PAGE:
PH hits China for coral damage: ‘Close to catastrophic’

Paterno Esmaquel II
In The Hague, the Philippines also slams China's 'deliberate policy to physically expel' Filipinos from parts of the West Philippine Sea

PHILIPPINE TEAM. The Philippines’ lead counsel against China, Paul Reichler (1st from right), speaks with Professor Philippe Sands (2nd) while Professor Alan Boyle (3rd) is in the background as Manila presents its arguments against Beijing in The Hague. Photo by Abigail Valte

MANILA, Philippines – The Philippines slammed China for the “close to catastrophic” damage it has inflicted on coral reefs through its island building activities in the disputed West Philippine Sea (South China Sea).

The Philippines also warned a United Nations-backed arbitral tribunal in The Hague, Netherlands, that China poses “a significant threat to the marine environment.”

Deputy Presidential Spokesperson Abigail Valte said the Philippines presented these arguments on Thursday, November 26, the third day of oral hearings on Manila’s case against Beijing over the West Philippine Sea.

Valte said Kent Carpenter, one of the Philippines’ expert witnesses, “drew the conclusion that China’s actions have cause grave harm to the environment in the South China Sea due to its artificial island building activities.”

Carpenter added that because of these reclamation activities, “the damage to the complex coral reef ecosystem is close to catastrophic.”

This comes as China builds artificial islands to assert its claim over the West Philippine Sea. The Philippines has protested these reclamation activities.

MILITARY FACILITIES? A CNN report says China has built an airport tower and an early warning radar on Kagitingan Reef (Fiery Cross Reef). File photo obtained by Rappler

The Philippines earlier said China’s reclamation activities have destroyed 311 hectares of coral reefs in the West Philippine Sea. 

During Thursday’s hearing, Philippine advocate Alan Boyle also “presented to the tribunal the damage China has done to the marine ecosystem.”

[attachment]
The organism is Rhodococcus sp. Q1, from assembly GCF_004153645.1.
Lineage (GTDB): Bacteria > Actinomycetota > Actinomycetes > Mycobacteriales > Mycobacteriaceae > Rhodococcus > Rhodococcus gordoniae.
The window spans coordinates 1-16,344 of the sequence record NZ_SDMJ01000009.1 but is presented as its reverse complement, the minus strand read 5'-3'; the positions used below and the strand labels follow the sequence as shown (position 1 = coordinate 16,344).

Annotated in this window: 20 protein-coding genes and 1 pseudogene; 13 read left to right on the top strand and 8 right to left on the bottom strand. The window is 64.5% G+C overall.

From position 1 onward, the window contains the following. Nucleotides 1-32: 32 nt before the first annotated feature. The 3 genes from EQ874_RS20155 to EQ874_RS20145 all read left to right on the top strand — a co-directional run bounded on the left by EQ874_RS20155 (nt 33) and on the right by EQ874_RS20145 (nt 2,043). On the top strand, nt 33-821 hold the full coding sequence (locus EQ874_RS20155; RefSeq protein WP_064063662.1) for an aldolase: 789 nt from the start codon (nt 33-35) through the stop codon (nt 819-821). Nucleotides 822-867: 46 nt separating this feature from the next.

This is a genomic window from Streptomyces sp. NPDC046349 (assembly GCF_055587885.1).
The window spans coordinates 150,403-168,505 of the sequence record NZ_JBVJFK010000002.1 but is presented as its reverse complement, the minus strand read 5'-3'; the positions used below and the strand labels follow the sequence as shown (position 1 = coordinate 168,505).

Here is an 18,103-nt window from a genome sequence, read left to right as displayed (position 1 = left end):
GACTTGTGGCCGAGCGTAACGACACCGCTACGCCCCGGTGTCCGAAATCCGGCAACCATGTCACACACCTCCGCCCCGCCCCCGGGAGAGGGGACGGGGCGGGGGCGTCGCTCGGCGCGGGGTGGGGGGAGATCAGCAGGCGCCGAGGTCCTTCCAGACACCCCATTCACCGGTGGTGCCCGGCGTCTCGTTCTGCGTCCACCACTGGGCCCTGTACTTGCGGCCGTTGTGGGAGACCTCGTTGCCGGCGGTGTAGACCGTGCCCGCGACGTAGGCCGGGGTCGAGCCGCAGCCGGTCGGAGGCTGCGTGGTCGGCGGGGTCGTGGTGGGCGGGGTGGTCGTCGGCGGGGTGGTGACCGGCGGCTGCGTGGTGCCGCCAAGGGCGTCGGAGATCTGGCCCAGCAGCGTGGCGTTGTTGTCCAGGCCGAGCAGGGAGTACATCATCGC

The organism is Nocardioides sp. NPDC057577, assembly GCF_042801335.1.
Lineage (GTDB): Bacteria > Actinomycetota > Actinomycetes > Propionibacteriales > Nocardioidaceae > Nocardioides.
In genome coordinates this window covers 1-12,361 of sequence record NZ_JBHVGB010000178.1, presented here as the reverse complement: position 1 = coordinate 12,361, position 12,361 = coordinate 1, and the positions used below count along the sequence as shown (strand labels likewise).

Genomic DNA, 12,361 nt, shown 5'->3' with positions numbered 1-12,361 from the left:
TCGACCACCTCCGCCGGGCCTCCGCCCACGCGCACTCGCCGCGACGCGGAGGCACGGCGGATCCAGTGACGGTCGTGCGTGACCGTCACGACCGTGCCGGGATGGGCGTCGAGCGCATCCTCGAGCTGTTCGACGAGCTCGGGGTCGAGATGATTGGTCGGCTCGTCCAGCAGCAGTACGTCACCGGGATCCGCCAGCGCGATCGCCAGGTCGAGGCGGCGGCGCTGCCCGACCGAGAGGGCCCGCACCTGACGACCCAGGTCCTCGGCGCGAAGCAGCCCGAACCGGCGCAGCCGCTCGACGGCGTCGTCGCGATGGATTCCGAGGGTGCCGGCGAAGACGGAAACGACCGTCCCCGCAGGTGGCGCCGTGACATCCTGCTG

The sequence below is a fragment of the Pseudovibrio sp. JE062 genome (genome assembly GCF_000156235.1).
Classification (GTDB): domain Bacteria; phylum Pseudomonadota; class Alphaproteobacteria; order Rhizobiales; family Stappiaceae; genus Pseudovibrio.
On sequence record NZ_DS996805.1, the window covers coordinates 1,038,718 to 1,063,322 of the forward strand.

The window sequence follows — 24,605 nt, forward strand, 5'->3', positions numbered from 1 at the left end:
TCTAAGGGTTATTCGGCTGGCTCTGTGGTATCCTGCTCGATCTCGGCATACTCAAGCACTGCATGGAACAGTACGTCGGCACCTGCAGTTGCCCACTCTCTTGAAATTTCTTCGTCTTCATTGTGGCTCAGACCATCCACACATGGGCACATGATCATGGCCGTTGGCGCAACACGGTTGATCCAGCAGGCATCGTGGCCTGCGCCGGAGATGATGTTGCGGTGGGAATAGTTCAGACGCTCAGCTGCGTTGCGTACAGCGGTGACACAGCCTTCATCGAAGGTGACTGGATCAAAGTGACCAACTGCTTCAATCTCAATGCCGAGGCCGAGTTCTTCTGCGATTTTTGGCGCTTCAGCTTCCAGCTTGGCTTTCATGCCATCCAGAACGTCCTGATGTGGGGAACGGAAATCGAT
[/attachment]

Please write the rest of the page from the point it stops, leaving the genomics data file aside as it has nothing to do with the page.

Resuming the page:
Boyle cited examples of harmful fishing practices employed by China, “such as blast fishing, cyanide fishing, harvesting of giant clams, and catching of turtles and other endangered species.”

He said China “is responsible for its failure to prevent its fishermen and vessels from engaging in illegal fishing activities.”

‘Deliberate policy’ to expel Filipinos

“Boyle stated that, if unchecked, China’s activities will continue to pose a significant threat to the marine environment of the South China Sea and of all the states which border the sea,” he said, according to Valte. 

At the same time, the Philippine team presented other moves by China “which aggravated and extended the dispute.”

Philippine team member Bernard Oxman, for one, cited instances when China blocked the Philippines from entering Ayungin Shoal (Second Thomas Shoal) to resupply its troops there.

“Oxman stressed that China’s denial of access forms part of ‘a deliberate policy to physically expel the Philippines and its nationals’ from the disputed features and its surrounding waters,” Valte said. 

Boyle also pointed out “the series of near-collisions” between Philippine and Chinese vessels in April and May 2012. 

These incidents happened in Panatag Shoal (Scarborough Shoal) in the West Philippine Sea, the site of a standoff between Philippine and Chinese vessels in April 2012 that heightened the sea dispute and eventually led to the filing of the case at The Hague. 

“These incidents, according to Boyle, displayed China’s ‘deliberate disregard for international law’ on the safety of maritime vessels,” Valte said.  

A day earlier, the Philippines told the tribunal in The Hague that China’s island building activities have destroyed the seabed in the South China Sea.  

Before this, the Philippines complained to the tribunal that China has robbed it of its right to fish in the contested waters. 

The hearings on the merits of the Philippines case will resume and end on Monday, November 30, Valte said. – Rappler.com

Paterno Esmaquel II

Paterno R. Esmaquel II, news editor of Rappler, specializes in covering religion and foreign affairs. He obtained his MA Journalism degree from Ateneo and later finished MSc Asian Studies (Religions in Plural Societies) at RSIS, Singapore. For story ideas or feedback, email him at pat.esmaquel@rappler.com.